The former Real Madrid player will also be without a fully-fit James, leaving Casemiro and the less-than-optimally fit pair of Isco and Kovacic as the only first-team midfielders from last season at his disposal.
They aren’t his only options, though.
With all six players featuring for their national teams at Euro 2016 and Copa America Centenario over the summer and returning midway through the club’s preseason, young players returning from loans and brought up from the B team, Real Madrid Castilla, had a chance to show their worth to the technical staff.
The player who has impressed both Zidane and the Spanish media the most has been Marco Asensio.
The 20-year old midfielder has built on his loan spell at Espanyol, where he scored four goals in 34 appearances in La Liga, last season. In Real’s North American preseason tour, he provided two assists in a 3-2 win over Chelsea in 63 minutes in his only start of the tour.
Though talented, Asensio remains raw and could benefit from another loan spell to gain more experience, something he likely won’t gain in Madrid’s already packed midfield.
Zidane hasn’t shut the door yet, however, saying he expects him to stay.
“We have few time, but we’ll return to Madrid and calmly make a decision,” Zidane said. “I’ve said before Marco is a Real Madrid player and the idea that I have is that he remains. It’s also what he wants, but we’ll see. Like I’ve said, until the 31st (of August, the final day of the transfer window), anything could happen.”
Asensio adds to the congestion in the middle of the park, and unless Kovacic gets sold after just one season in Madrid as rumors have suggested, the fight for minutes will become a headache for Zidane throughout the season if he remains in the squad.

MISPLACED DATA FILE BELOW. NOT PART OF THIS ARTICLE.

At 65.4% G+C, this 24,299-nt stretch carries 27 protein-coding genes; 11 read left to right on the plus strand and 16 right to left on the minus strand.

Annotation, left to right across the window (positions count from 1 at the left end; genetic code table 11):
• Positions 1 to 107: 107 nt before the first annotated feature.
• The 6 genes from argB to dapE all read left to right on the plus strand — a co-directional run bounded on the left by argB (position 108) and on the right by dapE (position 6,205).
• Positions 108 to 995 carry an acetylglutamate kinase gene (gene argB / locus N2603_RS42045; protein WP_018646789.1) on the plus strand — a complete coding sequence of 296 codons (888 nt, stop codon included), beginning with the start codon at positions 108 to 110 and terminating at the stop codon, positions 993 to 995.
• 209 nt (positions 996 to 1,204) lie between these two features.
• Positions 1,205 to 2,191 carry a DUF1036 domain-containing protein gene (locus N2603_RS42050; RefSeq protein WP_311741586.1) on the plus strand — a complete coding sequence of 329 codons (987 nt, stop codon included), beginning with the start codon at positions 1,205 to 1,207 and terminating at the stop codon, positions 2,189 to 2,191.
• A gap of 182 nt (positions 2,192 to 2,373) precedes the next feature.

Before he causes headaches, he’ll relieve one as he provides an option for Tuesday. His performances against PSG and Chelsea should give anyone who watched some confidence that he’s prepared to put in a quality shift.
No one is sure what Zidane will go with in Rosenborg, but a midfield of Casemiro, Isco and Asensio wouldn’t be too far from the quality Sevilla puts on the pitch, if it’s worse at all.
Even if Asensio lights up the Super Cup with a performance of a lifetime and earns a spot in the squad, it wouldn’t be without consequences, as it would likely be the end of either James’ or Isco’s stays in Madrid.
There will still be 22 days between the Super Cup and the transfer deadline, giving the club plenty of time to find Asensio or Kovacic or Isco or James a new home as it seeks a midfielder of more defensive characteristics to provide depth behind Casemiro and Kroos.
Until then, nothing is final.
“There are many players in (midfield) and that’s why today, nothing is concrete,” Zidane said. “We’ll discuss this when we return to Madrid, but … there are a lot of players in this position and it’s difficult playing all the players, even more so because they’re all so good. We’re going to have to make some decisions.”
Follow Brian Fonseca on Twitter @briannnnf